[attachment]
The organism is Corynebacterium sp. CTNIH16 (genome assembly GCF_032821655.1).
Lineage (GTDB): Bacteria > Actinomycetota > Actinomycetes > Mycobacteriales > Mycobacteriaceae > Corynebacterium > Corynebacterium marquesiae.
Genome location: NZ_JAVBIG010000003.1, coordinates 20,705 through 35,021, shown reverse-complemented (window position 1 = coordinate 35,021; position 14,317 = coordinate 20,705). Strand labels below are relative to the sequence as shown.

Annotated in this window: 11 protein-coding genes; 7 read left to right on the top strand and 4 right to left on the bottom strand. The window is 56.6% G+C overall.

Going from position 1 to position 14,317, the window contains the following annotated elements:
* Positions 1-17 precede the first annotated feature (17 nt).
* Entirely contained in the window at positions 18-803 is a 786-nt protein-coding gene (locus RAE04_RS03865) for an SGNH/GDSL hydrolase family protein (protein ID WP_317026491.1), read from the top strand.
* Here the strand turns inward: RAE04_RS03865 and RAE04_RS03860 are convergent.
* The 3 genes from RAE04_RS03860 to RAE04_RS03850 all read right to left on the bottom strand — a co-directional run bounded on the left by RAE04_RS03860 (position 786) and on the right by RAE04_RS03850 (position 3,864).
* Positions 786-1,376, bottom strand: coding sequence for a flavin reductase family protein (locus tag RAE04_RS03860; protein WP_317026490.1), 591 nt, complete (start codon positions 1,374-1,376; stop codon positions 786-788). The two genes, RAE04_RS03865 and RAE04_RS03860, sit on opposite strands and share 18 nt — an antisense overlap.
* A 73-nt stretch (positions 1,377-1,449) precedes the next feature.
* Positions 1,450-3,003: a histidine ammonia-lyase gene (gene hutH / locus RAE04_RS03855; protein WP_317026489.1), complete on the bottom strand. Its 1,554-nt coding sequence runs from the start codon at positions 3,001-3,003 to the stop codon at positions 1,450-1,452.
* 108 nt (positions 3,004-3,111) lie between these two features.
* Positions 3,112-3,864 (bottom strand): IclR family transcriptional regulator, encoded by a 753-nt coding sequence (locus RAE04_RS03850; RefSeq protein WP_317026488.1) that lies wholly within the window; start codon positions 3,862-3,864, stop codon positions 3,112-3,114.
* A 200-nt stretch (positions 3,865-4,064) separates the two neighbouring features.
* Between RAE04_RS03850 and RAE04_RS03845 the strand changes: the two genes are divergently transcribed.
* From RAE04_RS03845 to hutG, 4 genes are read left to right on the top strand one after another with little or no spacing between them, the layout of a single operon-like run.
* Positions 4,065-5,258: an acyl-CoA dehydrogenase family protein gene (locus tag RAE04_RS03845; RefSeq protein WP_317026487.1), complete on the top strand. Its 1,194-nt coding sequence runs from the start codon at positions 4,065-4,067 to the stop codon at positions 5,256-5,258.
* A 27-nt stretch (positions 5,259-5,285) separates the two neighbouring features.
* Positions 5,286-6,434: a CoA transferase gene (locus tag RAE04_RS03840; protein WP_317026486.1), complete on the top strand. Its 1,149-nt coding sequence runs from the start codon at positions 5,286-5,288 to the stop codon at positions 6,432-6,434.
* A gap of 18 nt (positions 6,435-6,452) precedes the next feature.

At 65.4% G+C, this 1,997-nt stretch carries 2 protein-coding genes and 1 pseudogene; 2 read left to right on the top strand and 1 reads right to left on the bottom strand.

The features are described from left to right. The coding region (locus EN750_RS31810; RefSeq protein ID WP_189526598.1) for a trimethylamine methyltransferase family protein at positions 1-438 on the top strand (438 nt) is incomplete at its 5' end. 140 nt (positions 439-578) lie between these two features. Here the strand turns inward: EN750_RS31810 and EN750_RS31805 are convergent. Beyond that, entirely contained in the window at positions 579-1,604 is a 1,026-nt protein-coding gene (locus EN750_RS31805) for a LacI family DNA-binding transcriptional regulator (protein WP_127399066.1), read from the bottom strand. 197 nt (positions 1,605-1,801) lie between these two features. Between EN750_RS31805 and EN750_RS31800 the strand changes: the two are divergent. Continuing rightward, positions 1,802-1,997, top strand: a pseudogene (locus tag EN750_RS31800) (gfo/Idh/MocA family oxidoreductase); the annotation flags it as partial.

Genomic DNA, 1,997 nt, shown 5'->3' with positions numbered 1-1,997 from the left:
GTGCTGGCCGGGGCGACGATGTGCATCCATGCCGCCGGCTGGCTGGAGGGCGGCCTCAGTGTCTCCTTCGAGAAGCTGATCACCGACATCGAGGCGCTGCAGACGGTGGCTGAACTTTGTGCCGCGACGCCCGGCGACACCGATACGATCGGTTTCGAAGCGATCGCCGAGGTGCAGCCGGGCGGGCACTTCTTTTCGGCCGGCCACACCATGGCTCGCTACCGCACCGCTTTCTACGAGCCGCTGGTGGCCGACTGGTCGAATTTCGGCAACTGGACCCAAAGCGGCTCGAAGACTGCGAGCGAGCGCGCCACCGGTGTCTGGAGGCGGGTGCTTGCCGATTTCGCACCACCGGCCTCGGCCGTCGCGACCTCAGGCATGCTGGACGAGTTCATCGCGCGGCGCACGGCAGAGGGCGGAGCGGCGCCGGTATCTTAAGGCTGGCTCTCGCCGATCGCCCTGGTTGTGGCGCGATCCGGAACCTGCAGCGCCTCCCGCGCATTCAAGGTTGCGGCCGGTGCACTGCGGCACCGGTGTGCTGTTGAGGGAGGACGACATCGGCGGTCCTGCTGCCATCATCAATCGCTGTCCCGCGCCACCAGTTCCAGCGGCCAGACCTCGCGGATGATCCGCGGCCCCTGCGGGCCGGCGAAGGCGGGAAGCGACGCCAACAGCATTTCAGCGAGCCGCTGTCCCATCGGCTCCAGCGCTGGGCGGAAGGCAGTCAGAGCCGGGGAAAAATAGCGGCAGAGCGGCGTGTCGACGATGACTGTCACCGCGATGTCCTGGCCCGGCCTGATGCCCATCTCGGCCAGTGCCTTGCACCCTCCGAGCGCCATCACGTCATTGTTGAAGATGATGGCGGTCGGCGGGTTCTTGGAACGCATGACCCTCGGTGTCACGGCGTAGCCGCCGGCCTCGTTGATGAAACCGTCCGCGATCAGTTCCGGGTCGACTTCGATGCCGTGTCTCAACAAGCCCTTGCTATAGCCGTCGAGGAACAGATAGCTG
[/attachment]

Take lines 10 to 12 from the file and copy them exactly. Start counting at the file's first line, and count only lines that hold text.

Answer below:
* Positions 786-1,376, bottom strand: coding sequence for a flavin reductase family protein (locus tag RAE04_RS03860; protein WP_317026490.1), 591 nt, complete (start codon positions 1,374-1,376; stop codon positions 786-788). The two genes, RAE04_RS03865 and RAE04_RS03860, sit on opposite strands and share 18 nt — an antisense overlap.
* A 73-nt stretch (positions 1,377-1,449) precedes the next feature.
* Positions 1,450-3,003: a histidine ammonia-lyase gene (gene hutH / locus RAE04_RS03855; protein WP_317026489.1), complete on the bottom strand. Its 1,554-nt coding sequence runs from the start codon at positions 3,001-3,003 to the stop codon at positions 1,450-1,452.